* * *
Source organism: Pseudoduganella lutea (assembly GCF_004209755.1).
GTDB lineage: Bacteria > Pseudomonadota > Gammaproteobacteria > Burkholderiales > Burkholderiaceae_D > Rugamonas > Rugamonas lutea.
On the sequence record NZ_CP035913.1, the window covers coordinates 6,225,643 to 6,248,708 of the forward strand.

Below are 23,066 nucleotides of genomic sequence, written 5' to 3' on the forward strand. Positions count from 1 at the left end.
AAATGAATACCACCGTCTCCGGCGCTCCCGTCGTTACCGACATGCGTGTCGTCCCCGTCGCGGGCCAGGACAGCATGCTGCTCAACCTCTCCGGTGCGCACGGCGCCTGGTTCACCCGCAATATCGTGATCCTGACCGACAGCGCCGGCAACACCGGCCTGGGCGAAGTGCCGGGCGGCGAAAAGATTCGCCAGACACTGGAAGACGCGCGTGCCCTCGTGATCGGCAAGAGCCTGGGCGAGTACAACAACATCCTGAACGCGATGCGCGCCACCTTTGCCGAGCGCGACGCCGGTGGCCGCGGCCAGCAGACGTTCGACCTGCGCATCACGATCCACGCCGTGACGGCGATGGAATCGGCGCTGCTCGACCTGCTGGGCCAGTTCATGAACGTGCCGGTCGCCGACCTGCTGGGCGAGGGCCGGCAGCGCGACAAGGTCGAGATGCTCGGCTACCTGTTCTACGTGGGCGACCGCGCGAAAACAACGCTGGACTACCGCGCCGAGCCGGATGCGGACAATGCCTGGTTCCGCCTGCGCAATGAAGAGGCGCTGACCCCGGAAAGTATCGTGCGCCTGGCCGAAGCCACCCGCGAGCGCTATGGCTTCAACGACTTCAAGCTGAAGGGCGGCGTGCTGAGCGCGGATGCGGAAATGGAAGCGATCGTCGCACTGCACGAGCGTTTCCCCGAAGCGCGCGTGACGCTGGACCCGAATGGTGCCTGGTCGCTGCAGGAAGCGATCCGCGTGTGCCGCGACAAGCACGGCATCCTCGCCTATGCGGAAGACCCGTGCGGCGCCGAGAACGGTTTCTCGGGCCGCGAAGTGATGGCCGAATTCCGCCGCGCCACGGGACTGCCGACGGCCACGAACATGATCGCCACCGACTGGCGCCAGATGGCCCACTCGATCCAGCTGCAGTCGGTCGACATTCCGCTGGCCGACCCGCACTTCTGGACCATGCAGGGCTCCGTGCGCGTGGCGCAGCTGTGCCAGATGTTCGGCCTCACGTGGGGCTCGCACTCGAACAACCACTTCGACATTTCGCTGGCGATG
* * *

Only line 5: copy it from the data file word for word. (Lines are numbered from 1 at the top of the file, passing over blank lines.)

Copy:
AAATGAATACCACCGTCTCCGGCGCTCCCGTCGTTACCGACATGCGTGTCGTCCCCGTCGCGGGCCAGGACAGCATGCTGCTCAACCTCTCCGGTGCGCACGGCGCCTGGTTCACCCGCAATATCGTGATCCTGACCGACAGCGCCGGCAACACCGGCCTGGGCGAAGTGCCGGGCGGCGAAAAGATTCGCCAGACACTGGAAGACGCGCGTGCCCTCGTGATCGGCAAGAGCCTGGGCGAGTACAACAACATCCTGAACGCGATGCGCGCCACCTTTGCCGAGCGCGACGCCGGTGGCCGCGGCCAGCAGACGTTCGACCTGCGCATCACGATCCACGCCGTGACGGCGATGGAATCGGCGCTGCTCGACCTGCTGGGCCAGTTCATGAACGTGCCGGTCGCCGACCTGCTGGGCGAGGGCCGGCAGCGCGACAAGGTCGAGATGCTCGGCTACCTGTTCTACGTGGGCGACCGCGCGAAAACAACGCTGGACTACCGCGCCGAGCCGGATGCGGACAATGCCTGGTTCCGCCTGCGCAATGAAGAGGCGCTGACCCCGGAAAGTATCGTGCGCCTGGCCGAAGCCACCCGCGAGCGCTATGGCTTCAACGACTTCAAGCTGAAGGGCGGCGTGCTGAGCGCGGATGCGGAAATGGAAGCGATCGTCGCACTGCACGAGCGTTTCCCCGAAGCGCGCGTGACGCTGGACCCGAATGGTGCCTGGTCGCTGCAGGAAGCGATCCGCGTGTGCCGCGACAAGCACGGCATCCTCGCCTATGCGGAAGACCCGTGCGGCGCCGAGAACGGTTTCTCGGGCCGCGAAGTGATGGCCGAATTCCGCCGCGCCACGGGACTGCCGACGGCCACGAACATGATCGCCACCGACTGGCGCCAGATGGCCCACTCGATCCAGCTGCAGTCGGTCGACATTCCGCTGGCCGACCCGCACTTCTGGACCATGCAGGGCTCCGTGCGCGTGGCGCAGCTGTGCCAGATGTTCGGCCTCACGTGGGGCTCGCACTCGAACAACCACTTCGACATTTCGCTGGCGATG